• Otto Willi Gail’s Hans Hardts Mondfahrt. A story about a trip to the moon intended to educate young men about the problems and potential of rocket flight. Later editions were revised by the author. The novel was translated into English as BY ROCKET TO THE MOON: THE STORY OF HANS HARDT’S MIRACULOUS FLIGHT (1931). “Boys’ book, fairly realistic in its description of the first flight into space … Despite Atlantis and life on the moon, the author has very carefully used the best scientific and technological data of his day, and much of what he says seems very modern. Successful as a boys’ book.” – Bleiler.
  • W B Drayton Henderson’s poem The New Argonautica is of sf interest.
  • Mary Borden’s Jehovah’s Day. See this list of Pre-1950 Utopias and Science Fiction by Women.
  • Alice Campbell’s The Juggernaut. First appeared serially in Pall Mall Magazine [Britain], 1927-1928. See this list of Pre-1950 Utopias and Science Fiction by Women.
  • E.V. Gazella’s The Blessing of Azar, A Tale of Dreams and Truth. See this list of Pre-1950 Utopias and Science Fiction by Women.
  • Effie Woodward Merriman’s Rejuvenated. See this list of Pre-1950 Utopias and Science Fiction by Women.
  • Harry Stephen Keeler’s Sing Sing Nights (1928). Though primarily a suspense thriller, it features the transplant of a human brain into the skull of a gorilla
  • Maurice Renard’s Un Homme chez les microbes (A Man Among the Microbes). A witty sf novel that predates by almost three decades Richard Matheson’s more celebrated The Shrinking Man. Although not the first to make use of this traditional sf theme, Renard quite well in combining the lighthearted tone of early imaginary voyage and plurality-of-worlds narratives with the realistic observations of more modern fictional variants. One witnesses vestiges of the former, for example, in a visit to the invisible utopian realm of Ourrh (with the requisite “estranging” descriptions of the life and customs of its antennaed inhabitants) and in the large doses of tongue-in-cheek humor that are present in the text. Of the latter, one witnesses such elements as detailed portrayals of altered perceptions during the shrinking process itself (gigantic house furniture, being stalked by the family cat, etc.), fears of the unknown, and various scientific observations. A quintessentially surrealistic conclusion.
  • S. Fowler Wright’s The Island of Captain Sparrow. Deliberately recalls Wells’s The Island of Dr Moreau (1896) in its image of an island inhabited by satyr-like beast-men who are prey to the corrupt descendants of castaway pirates. Features as well a feral girl, the first of several similar figures used by Wright to celebrate the state of Nature in opposition to the brutality of “civilized” men.
  • Otfrid von Hanstein’s Elektropolis. A mechanized city is built by Germans in the arid Australian interior. The great city of Elektropolis rises out of the wasteland and rainmaking machinery is used to create cropland to feed the immigrants from Germany. The success of this project provokes the Australian government which revokes the colonist’s land rights and war breaks out. The city’s defenses thwart the Australians who finally give up their attempt to take it over. After five years the German colony is firmly established and the desert blooms. “… interesting for its extreme faith in technology and technocracy” – Bleiler. First published in English in WONDER STORIES QUARTERLY, Summer 1930.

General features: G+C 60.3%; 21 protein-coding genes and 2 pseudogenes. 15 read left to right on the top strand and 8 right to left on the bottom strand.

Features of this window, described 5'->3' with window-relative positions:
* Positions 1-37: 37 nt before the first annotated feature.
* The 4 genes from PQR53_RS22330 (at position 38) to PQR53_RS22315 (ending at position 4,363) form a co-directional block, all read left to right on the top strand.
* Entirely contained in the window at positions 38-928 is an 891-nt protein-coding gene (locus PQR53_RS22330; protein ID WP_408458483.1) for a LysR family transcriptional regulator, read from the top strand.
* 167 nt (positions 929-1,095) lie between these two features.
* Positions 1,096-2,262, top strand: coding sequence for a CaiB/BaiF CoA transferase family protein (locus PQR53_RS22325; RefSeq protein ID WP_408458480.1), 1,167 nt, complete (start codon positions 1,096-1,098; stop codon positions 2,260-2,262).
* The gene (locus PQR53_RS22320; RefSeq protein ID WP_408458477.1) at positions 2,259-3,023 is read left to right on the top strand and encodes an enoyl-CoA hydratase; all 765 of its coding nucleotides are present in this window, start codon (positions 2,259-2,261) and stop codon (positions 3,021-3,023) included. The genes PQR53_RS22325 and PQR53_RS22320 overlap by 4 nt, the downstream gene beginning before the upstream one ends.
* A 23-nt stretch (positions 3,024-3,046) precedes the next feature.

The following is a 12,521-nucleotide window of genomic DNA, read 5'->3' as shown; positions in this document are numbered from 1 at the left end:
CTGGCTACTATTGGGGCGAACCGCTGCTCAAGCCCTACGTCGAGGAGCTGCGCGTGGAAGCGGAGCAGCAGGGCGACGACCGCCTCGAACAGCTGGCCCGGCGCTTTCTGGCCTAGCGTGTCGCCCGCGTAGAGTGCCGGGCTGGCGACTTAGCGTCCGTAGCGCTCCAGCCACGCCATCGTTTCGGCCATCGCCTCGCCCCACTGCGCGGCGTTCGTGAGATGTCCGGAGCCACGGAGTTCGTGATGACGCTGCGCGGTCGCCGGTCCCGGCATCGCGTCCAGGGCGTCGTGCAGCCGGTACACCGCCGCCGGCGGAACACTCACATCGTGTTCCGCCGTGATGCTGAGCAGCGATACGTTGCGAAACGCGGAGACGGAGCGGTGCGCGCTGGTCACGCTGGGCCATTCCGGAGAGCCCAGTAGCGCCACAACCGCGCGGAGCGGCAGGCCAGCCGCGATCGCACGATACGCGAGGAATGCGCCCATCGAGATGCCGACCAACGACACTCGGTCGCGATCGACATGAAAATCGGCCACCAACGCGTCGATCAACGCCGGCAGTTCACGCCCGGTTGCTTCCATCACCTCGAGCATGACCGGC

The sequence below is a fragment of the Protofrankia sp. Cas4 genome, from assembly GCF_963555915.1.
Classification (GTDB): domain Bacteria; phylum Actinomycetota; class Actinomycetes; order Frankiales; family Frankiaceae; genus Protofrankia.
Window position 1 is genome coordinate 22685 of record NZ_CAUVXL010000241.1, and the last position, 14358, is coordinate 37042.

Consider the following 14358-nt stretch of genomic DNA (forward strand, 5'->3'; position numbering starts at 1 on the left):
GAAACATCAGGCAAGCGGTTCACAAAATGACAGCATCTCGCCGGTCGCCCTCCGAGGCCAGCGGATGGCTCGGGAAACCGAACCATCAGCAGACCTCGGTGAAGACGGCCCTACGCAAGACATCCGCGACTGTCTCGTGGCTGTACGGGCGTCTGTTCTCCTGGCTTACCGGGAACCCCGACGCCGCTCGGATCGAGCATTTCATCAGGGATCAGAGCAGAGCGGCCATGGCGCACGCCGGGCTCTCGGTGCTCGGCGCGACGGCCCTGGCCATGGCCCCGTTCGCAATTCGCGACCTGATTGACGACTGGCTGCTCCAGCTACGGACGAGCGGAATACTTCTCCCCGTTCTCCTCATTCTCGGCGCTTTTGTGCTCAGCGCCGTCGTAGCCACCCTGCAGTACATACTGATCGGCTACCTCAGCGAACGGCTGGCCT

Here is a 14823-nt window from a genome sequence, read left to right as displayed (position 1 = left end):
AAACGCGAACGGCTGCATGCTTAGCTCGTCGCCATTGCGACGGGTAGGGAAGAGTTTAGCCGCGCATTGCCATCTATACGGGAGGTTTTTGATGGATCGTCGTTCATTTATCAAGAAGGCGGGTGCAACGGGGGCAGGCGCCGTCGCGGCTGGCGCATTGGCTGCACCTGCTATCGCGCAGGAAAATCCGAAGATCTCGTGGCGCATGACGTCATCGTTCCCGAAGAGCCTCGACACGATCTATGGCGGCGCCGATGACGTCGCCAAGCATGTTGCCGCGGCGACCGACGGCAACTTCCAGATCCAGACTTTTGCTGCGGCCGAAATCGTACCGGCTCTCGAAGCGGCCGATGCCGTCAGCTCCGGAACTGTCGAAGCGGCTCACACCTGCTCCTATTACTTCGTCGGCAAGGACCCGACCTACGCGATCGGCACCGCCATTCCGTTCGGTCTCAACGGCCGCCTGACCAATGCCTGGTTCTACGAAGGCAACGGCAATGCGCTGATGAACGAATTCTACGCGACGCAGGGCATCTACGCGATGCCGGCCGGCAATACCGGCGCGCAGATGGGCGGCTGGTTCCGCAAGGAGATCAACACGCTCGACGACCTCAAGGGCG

• David H. Keller’s “A Biological Experiment.” Everyone is sterile — but the urge for parenthood still exists.
  • L de Giberne Sieveking’s Stampede! Illustrations by G. K. Chesterton. Science fiction thriller and political satire centering on the consequences of the invention of a device that can record or transmit thought and a device that uses colored light to disable or kill, the latter turned into a weapon of mass destruction by a man who intends to subjugate mankind.
  • Afonso Schmidt’s Zanzalá. Brazilian proto-sf novel about a pacific community in the year 2028 which tries to reconcile technology and pastoral life.
  • Amelia Reynolds Long’s “The Twin Soul.”
  • Magritte’s The False Mirror (1928)

  • Clare Winger Harris’s “The Miracle of the Lily.” After a war between humans and insect life results in the destruction of nearly all vegetation on the Earth, humans continue to thrive using manufactured food. “The Miracle of the Lily” refers to the possibility that they can reintroduce vegetation to their world centuries after it was first destroyed and at the same time that humans are beginning to establish contact with the native inhabitants of Mars and Venus. Considered her best story — has been reprinted the most and praised by many critics, with Richard Lupoff saying the story would have “won the Hugo Award for best short story, if the award had existed then.” It is the earliest-published story in Lisa Yaszek’s excellent 2018 collection The Future Is Female! 25 Classic Science Fiction Stories by Women.
  • Clare Winger Harris’s “The Fifth Dimension.” Early example of female POV in sf. However, this story is said to be the weakest (and shortest) of Harris’s works. Originally appearing in the December 1928 issue of Amazing Stories, it is a tale of clairvoyance and déjà vu, weakened by the ridiculous dialogue shared by the husband and wife as they ponder how much of their lives are predetermined and what, if anything, can be changed.
  • Edmond Hamilton’s “The Dimension Terror.” (Weird Tales, June 1928). Beetle-men named Nhoj, Luap, Egroeg, and Ognir threaten to take over the psyches of Earth’s impressionable teenaged population.
  • Edmond Hamilton’s “The Polar Doom” (Weird Tales, November 1928) has UFOs destroying cities from their base in the Arctic.
  • Clare Winger Harris’s “The Menace of Mars.” Opens with Harris’s planet-moving concept as described in “A Runaway World,” but the results are very different. As all the planets (and the sun) move closer to each other, most of the Earth becomes inhospitable and the remnants of humanity flee to two colonies at the poles. Hildeth finds himself living in Polaria, at the North Pole, while his fiancé, Vivian Harley takes refuge at Eden, on the opposite end of the world. The title refers to a Martian invasion. Female scientist.